Late last week the Obama re-election campaign brought to my attention a PolitiFact piece that said something Mitt Romney said about Obama’s NLRB was untrue.
And it was, technically. But what he was trying to say was essentially true.
Politifact described the Romney ad this way:
In the ad, Romney stands in front of workers on a factory floor and says that “the National Labor Relations Board, now stacked with union stooges selected by the president, says to a free enterprise like Boeing, ‘you can’t build a factory in South Carolina because South Carolina is a right-to-work state.’”
Here is Politifact’s ruling (and go ahead and read the entire explication that precedes it):
The Romney ad claimed that the NLRB told Boeing that it “can’t build a factory in South Carolina because South Carolina is a right-to-work state.”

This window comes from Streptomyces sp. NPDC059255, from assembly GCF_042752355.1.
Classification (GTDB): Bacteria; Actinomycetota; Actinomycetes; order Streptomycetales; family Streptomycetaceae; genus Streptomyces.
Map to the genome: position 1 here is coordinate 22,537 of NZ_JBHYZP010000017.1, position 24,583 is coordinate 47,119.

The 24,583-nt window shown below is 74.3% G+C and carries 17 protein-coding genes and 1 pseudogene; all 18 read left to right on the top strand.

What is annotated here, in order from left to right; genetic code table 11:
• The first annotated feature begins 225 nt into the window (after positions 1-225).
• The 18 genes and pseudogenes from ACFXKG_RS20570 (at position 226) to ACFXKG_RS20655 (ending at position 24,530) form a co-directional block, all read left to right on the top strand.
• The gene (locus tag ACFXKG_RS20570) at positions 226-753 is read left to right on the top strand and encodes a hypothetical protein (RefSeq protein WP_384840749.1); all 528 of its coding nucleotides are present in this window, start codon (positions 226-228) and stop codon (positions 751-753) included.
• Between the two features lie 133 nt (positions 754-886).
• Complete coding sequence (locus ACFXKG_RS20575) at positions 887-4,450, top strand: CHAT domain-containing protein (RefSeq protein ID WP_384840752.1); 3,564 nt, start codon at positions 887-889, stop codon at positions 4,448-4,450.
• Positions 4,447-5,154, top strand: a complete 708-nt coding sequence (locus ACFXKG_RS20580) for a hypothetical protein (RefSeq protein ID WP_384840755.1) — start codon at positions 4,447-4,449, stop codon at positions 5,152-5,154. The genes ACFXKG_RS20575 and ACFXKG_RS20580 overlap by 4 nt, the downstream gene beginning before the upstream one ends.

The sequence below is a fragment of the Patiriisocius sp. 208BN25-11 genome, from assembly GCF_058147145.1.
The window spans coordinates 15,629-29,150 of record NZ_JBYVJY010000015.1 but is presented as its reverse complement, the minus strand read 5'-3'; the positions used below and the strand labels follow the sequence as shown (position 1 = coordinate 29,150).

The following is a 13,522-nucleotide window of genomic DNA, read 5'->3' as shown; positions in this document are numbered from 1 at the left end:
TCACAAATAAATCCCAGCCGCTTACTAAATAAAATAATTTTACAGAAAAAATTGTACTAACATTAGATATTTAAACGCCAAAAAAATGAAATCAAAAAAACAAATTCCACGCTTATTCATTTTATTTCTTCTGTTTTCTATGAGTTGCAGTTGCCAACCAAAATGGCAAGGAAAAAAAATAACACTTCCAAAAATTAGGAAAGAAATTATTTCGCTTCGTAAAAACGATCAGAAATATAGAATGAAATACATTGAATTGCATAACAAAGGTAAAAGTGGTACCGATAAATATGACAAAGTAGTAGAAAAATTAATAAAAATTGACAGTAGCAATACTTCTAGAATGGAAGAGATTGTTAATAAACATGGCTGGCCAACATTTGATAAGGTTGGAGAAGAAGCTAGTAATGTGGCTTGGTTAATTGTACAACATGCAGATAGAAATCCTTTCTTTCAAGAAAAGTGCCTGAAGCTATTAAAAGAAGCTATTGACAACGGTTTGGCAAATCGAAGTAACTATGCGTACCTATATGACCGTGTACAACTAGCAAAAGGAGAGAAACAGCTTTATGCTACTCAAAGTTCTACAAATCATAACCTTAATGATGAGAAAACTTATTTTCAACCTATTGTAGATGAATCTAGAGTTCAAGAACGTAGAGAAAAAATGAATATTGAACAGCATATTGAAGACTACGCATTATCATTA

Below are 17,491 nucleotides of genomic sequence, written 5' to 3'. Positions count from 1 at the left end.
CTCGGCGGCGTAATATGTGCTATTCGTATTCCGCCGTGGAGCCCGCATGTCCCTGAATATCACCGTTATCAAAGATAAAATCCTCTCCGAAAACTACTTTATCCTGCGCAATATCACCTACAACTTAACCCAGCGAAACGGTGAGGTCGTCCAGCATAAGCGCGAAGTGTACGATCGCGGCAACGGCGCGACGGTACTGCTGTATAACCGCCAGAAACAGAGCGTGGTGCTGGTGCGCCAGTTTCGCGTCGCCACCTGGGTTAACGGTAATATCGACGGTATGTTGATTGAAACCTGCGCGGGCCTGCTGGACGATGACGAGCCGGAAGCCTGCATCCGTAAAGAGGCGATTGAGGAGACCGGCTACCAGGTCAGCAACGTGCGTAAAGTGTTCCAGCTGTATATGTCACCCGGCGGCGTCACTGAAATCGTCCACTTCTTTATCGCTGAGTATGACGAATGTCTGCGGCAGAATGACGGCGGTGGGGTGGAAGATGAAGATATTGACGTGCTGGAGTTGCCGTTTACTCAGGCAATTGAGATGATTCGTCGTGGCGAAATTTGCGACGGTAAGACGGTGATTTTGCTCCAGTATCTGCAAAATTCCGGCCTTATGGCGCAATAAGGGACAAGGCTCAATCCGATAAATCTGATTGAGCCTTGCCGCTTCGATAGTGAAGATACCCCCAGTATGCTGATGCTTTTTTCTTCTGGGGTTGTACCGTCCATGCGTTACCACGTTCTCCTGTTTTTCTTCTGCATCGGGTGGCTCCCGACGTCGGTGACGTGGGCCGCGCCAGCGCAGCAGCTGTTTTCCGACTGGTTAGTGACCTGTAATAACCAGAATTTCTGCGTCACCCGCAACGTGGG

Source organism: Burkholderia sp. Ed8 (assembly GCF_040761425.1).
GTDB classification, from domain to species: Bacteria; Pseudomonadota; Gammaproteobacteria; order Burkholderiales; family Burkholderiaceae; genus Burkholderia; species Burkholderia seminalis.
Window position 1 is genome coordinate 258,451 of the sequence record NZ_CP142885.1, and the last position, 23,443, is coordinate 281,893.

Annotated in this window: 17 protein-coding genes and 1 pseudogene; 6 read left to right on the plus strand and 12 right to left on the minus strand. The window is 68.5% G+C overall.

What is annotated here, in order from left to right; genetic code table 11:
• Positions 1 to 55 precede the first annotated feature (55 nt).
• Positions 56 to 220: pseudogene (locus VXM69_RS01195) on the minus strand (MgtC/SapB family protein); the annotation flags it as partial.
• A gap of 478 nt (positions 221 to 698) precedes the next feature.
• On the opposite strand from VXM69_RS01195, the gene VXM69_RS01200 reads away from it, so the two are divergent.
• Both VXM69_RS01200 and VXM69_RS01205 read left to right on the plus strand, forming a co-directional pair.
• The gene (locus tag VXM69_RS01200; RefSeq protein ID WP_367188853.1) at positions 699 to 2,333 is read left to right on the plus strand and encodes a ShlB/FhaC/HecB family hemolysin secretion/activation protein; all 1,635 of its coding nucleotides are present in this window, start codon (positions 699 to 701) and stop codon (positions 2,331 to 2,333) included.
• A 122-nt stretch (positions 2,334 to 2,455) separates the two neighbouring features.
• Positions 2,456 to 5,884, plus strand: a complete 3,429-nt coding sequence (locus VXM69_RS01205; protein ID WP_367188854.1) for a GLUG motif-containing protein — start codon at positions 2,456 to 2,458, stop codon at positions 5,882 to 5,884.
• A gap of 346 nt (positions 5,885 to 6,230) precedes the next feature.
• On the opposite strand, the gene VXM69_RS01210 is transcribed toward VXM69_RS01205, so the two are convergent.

The NLRB’s complaint started a legal process that could ultimately have resulted in a factory closure, but the NLRB as a whole didn’t tell Boeing anything. What’s more, the legal basis for the action centered on whether Boeing was punishing the union for staging strikes, not that Boeing had opened a factory in a right-to-work state. We rate the statement False.
Bottom line, Boeing had said it wanted to get away from all those strikes, and that’s that got it into trouble. Well, one good way to get away from strikes is to go to a “right-to-work” state, where you are less likely to be dealing with a union.
So… as an editor, if someone had written for publication the words spoken in the Romney ad, I wouldn’t have allowed it. I’d have reworded it. But I would have understood what he was saying.